The sound of the oars stroking water filled the silence on the Stealthcraft Power Drifter captained by Steve Pogodzienski, also known as Pogo. It was one of those lulls in the conversation that happen when fishing from a drift boat, a bit of quiet that allowed me to hear the oars as we pulled up on another spot. Steve was at the oars in the middle while my friend Scott Tirrell and I cast big flies and swimbaits at shoreline structure for northern pike.
I stripped line and built a cast, the oar sound now joined by the hiss of my 10-weight fly line false-cutting through the air. I threw the fly tight to the shoreline and worked it back toward the boat. “Slow. Deeper.” Steve nearly whispered. It had been a good cast – what Steve would call a “reward me” cast. We expected that result, even though a hundred other casts that day had come up empty.
I allowed the fly to sink. “Tip in the water,” Steve told me. I dropped the rod lower and stripped. We could see the fly four feet down. After I stripped. the fly paused and kicked, turning on its side. As if in a movie, the monster made his dramatic entrance: a fish that would give children nightmares engulfed the fly. I strip-set as hard as I could, and my rod bent to the weight of the pike. “I’m on”, I said and the fish dove for mid-river.
It was a shocking take, violent and of pinpoint accuracy. The fly simply disappeared in the mouth of the angry predator.
Pike Fishing by the Season
- Colder Water: Pike find slower moving water.
- Warmer Water: Pike seek out current or depth.
Pike fishing location is based on water temperature more than season. Pogo broke down the year for me, laying out where fish should be. Location follows two basic rules: in colder water, the fish seek slower areas, and when the water warms, they seek current or depth.
In winter, pike relate to slower-moving sections of the river. They can be caught, but their metabolisms slow. Alter presentation to accommodate this by slowing down, and always use the figure-eight. Sometimes, you’ll need to sell your offering to lazy fish. Winter is the time to get a big fish but not necessarily numbers.
In spring, pike move into prespawn mode, roaming as water temperature approaches 40 degrees. Patterning position is difficult since they’re mobile, so cover water to locate fish, concentrating on emerging weeds.
After spawning, a period of heavy activity begins. Pike stay shallow, following forage. Optimal metabolism temperature is around 66 degrees, and they’ll feed aggressively as the waters reach this temperature. You can downsize your fly offerings in early spring to mimic the smaller profile of young-of-year baitfish.
Water over 75 degrees reaches the avoidance level for pike since they are coldwater fish. Warm water stresses them. An ethical angler should fish the coolest portions of summer days, which are dawn and dusk. Handle predators gingerly and return them to the water promptly. Revive them by holding them into the current—they will tell you when they are ready to go.
Late August brings cooler nights and declining water temperatures. Pike feed heavily as this happens because their instincts are telling them the coldwater period of inactivity is approaching. The fall is one of the best times of the year to target pike, and it is a great time to look for a real trophy fish.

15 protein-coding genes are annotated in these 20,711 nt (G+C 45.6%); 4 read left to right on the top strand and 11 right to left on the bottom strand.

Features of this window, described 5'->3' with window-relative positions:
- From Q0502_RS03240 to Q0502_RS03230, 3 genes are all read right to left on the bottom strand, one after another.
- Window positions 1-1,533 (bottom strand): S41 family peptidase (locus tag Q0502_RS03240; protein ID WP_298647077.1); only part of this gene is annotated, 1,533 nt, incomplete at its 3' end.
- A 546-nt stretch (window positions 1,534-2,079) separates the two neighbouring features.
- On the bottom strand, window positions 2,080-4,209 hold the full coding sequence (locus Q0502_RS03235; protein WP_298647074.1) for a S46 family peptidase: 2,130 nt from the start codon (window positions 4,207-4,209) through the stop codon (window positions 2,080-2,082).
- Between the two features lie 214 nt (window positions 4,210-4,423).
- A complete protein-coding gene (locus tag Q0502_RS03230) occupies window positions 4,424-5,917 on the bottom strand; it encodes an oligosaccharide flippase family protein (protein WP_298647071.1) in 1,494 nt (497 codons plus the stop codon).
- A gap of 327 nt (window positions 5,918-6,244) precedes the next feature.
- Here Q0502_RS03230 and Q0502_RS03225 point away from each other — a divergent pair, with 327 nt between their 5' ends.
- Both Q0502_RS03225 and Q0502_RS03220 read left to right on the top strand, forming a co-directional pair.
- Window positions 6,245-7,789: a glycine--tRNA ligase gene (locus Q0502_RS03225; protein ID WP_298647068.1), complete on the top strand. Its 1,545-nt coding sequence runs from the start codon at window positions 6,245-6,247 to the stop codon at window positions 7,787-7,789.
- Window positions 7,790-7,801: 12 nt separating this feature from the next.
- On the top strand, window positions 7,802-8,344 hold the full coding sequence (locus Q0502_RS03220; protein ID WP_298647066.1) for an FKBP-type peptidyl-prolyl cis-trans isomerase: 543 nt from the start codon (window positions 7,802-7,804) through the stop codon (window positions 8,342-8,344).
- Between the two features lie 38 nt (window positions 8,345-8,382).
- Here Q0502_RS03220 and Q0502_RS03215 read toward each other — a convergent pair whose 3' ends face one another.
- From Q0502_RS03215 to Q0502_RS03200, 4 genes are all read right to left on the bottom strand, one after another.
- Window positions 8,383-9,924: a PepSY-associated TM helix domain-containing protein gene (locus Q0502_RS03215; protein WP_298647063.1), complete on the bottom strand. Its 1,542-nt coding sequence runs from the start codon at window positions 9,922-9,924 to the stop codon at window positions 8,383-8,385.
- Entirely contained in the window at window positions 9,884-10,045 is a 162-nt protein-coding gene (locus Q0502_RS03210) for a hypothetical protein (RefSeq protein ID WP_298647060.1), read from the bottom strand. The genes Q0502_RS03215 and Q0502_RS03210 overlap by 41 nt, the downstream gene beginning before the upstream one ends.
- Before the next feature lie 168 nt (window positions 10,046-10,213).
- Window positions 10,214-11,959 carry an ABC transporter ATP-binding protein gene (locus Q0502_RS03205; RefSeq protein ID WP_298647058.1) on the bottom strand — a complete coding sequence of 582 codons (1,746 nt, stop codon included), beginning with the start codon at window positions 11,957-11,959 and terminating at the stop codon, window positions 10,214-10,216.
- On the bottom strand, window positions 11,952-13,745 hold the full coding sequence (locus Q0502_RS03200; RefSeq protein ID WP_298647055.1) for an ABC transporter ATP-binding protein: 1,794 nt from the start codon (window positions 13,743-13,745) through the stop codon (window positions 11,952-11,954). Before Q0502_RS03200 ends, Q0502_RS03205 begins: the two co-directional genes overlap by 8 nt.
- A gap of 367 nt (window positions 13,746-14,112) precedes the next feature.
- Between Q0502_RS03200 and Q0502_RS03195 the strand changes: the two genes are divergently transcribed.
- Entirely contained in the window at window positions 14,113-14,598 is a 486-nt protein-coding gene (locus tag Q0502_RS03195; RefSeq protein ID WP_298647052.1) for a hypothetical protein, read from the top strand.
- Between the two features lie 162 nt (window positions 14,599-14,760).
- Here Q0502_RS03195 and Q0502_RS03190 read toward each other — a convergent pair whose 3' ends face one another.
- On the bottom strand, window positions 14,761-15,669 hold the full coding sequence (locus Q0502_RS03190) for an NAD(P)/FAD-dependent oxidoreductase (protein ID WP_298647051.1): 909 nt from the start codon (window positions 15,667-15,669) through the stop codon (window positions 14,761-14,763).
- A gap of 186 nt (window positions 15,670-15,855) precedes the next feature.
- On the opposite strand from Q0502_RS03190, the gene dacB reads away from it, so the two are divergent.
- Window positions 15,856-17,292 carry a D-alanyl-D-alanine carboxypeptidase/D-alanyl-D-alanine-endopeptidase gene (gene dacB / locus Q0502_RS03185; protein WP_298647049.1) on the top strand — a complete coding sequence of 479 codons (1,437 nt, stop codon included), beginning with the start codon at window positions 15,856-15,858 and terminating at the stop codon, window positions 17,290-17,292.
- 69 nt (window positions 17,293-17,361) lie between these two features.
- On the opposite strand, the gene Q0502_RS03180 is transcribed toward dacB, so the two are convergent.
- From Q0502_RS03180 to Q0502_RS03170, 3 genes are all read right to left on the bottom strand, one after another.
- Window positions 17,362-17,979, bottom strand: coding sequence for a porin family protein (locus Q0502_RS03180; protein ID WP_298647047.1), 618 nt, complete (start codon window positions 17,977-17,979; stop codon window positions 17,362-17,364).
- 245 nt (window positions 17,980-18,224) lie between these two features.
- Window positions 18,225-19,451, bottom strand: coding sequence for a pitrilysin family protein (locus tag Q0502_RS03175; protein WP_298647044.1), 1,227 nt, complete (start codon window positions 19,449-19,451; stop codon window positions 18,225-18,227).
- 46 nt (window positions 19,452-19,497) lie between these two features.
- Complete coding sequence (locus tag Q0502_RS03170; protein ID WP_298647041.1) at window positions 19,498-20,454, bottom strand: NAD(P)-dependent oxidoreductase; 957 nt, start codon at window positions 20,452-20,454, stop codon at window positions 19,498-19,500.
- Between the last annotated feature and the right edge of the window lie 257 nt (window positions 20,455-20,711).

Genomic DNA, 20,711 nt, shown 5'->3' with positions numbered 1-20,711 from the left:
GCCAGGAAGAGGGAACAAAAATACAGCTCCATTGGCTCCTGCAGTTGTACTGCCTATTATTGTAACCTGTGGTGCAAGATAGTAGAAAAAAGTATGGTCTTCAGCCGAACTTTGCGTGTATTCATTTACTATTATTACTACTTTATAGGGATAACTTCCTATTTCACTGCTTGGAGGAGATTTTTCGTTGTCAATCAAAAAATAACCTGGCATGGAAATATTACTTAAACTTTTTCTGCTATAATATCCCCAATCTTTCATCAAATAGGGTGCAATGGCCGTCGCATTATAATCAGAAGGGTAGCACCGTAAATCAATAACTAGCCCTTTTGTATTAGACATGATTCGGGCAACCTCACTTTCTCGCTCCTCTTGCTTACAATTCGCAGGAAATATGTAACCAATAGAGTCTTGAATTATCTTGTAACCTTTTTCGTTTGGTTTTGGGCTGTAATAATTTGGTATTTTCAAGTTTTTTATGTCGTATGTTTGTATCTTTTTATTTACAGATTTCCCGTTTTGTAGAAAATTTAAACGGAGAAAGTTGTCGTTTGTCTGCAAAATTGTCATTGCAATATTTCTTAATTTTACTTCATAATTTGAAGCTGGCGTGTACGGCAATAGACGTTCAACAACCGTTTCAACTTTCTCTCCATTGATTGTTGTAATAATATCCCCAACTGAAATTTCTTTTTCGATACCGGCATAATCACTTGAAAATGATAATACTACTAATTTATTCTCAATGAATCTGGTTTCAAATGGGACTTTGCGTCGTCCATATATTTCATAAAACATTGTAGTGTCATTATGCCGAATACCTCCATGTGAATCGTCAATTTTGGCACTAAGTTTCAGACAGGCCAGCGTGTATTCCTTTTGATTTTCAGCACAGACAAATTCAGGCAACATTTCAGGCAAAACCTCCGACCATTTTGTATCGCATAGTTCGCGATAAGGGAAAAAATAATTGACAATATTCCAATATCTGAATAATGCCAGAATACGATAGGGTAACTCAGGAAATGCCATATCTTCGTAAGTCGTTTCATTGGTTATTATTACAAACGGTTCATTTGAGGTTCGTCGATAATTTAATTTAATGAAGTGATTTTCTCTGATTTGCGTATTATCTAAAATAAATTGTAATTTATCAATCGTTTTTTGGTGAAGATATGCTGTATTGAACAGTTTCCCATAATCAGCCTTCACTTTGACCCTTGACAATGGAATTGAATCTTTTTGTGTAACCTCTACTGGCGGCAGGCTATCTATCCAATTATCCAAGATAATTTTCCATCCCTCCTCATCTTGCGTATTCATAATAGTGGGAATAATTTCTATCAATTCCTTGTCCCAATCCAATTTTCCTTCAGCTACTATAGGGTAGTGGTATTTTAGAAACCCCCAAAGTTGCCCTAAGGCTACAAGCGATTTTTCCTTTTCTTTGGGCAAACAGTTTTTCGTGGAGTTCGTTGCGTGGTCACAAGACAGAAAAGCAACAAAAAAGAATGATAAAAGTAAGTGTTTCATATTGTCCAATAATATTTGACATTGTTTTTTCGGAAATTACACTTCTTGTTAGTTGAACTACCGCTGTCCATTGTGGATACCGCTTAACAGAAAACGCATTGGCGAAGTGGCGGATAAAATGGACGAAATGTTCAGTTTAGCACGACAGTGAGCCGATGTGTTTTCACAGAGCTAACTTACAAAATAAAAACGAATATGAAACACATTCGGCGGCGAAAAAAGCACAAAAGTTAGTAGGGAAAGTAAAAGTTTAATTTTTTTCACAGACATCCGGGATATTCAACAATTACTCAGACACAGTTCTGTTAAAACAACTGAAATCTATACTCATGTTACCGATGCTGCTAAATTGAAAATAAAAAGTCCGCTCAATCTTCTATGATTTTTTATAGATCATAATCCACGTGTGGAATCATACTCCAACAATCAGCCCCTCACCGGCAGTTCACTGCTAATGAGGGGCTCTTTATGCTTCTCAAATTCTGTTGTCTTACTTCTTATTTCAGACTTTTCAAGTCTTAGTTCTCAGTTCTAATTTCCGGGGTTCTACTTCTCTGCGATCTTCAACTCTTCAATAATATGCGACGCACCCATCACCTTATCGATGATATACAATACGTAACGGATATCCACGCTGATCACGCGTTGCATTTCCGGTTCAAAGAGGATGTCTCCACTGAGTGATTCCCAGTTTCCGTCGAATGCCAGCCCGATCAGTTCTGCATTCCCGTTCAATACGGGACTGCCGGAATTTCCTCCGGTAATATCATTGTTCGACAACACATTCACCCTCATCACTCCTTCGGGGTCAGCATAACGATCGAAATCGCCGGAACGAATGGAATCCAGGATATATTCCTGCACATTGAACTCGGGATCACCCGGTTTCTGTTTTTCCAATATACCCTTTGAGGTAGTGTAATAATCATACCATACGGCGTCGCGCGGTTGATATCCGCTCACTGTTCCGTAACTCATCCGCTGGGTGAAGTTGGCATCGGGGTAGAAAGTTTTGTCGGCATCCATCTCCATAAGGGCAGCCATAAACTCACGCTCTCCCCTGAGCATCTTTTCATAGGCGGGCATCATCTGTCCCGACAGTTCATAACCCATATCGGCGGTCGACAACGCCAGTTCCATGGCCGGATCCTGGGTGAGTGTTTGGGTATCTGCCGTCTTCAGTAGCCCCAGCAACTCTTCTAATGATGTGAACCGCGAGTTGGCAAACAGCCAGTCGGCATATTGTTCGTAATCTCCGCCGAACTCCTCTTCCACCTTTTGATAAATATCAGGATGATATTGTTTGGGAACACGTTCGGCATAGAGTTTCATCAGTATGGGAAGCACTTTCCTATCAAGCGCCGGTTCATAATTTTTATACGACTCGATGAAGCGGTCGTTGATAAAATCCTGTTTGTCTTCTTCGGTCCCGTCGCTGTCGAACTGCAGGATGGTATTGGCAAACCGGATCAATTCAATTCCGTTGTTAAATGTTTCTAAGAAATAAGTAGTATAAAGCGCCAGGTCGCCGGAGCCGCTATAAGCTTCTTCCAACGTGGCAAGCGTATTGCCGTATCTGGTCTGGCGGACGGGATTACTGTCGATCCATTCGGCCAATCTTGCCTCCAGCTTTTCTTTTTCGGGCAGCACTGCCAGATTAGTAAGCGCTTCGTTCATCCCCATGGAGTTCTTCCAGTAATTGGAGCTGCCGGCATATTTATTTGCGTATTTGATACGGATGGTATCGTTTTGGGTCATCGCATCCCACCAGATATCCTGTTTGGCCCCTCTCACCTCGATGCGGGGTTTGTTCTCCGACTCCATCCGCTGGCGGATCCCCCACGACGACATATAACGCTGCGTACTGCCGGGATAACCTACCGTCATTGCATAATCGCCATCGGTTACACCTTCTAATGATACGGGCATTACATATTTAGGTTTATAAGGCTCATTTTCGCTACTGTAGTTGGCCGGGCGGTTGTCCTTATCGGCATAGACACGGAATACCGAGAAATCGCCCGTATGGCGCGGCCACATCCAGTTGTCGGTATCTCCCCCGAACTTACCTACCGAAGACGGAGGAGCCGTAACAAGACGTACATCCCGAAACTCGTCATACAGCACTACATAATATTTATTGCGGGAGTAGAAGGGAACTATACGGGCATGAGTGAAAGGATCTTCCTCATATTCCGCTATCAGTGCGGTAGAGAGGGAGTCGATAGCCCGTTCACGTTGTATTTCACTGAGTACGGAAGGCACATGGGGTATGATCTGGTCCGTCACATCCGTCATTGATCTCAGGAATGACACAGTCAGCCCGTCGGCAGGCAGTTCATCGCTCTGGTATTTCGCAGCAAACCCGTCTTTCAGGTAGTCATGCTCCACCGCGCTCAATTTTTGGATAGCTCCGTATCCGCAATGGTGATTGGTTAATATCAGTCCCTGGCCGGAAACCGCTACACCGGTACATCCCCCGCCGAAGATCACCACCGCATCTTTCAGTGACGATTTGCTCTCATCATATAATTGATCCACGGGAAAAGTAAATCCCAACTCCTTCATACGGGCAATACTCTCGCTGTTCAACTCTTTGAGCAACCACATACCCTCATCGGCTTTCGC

Pike Fly Fishing
The more time you fish for any species, the more data points you accrue to apply to future situations. Since guides live on the water, it makes sense to listen to them. I did so with Steve, and I learned about technique, fish location, and gear required to target them.
Pike flies are tied in three parts and when repeated up the hook shank, they build a fly to its head.
- bucktail establishes a base
- hackle feathers add length, profile, and motion
- flash increases the attractiveness
The motion of these big flies in the water, kicking and gliding, was mesmerizing. I made slow, long strips, watching the head of the fly pushing water around its wide profile. I then paused to let the hackles pulse as the fly hung and kicked to one side, showing its full, bulky profile to following fish. Lastly, I stripped the fly back to life to make it kick to the other side.
Fly fishing for pike requires weighty rods, in the 8- to 12-weight class, though heavy rods and large flies are not easy to cast.
After fishing, a novice’s arm will be sore. Let the rod flex, load, and shoot line at the target.
After casting, work the fly and make it swim. Keep your rod tip pointed at your fly. Keep as straight a line from your rod to the fly as possible because slack line makes hooksets far more difficult.
Convey through your fly that it is a fleeing and weak prey, trying to escape danger. Once the fly reaches you, there is a final motion of a cast that dramatically increases your chance of success: the “figure eight.” Bohen estimates that 75 percent of the strikes he generates for clients occur within a rod length of the boat.
“The real game is getting a fish to follow it in and eat here, in sight of the angler and the whole boat.” To figure-eight a fly means that as it reaches you at the end of a cast, you drop the rod tip into the water and draw a figure-eight pattern below the surface. This motion is designed to suggest that the target has given up attempts to outrun a following predator and is frantic. It is amazing to watch a fish strike during a figure-eight.
This can even be done from shore, simply by creating a directional change as your offering approaches. Just sweeping a fly from left to right simulates the beginning of a figure-eight and can induce a strike. When figure-eighting, keep your off-hand tight to the fly line. Use both hands: one to hold the rod and the other prepared to strip-set when a fish takes.
Setting the Hook
Once a fish bites at any point in a retrieve, the most crucial aspect takes place: the strip-set. Takes are memorable, often visual, and for the most part few and far between, so missing a pike is crushing. It could be the only fish you’ll see that month.
In most freshwater fly fishing, when a strike occurs, it is second nature to lift the rod tip to set the hook. This is the opposite of what you must do when pike fishing. Instead, keep the rod tip pointed at the fly and rapidly strip line through the guides until you can’t anymore.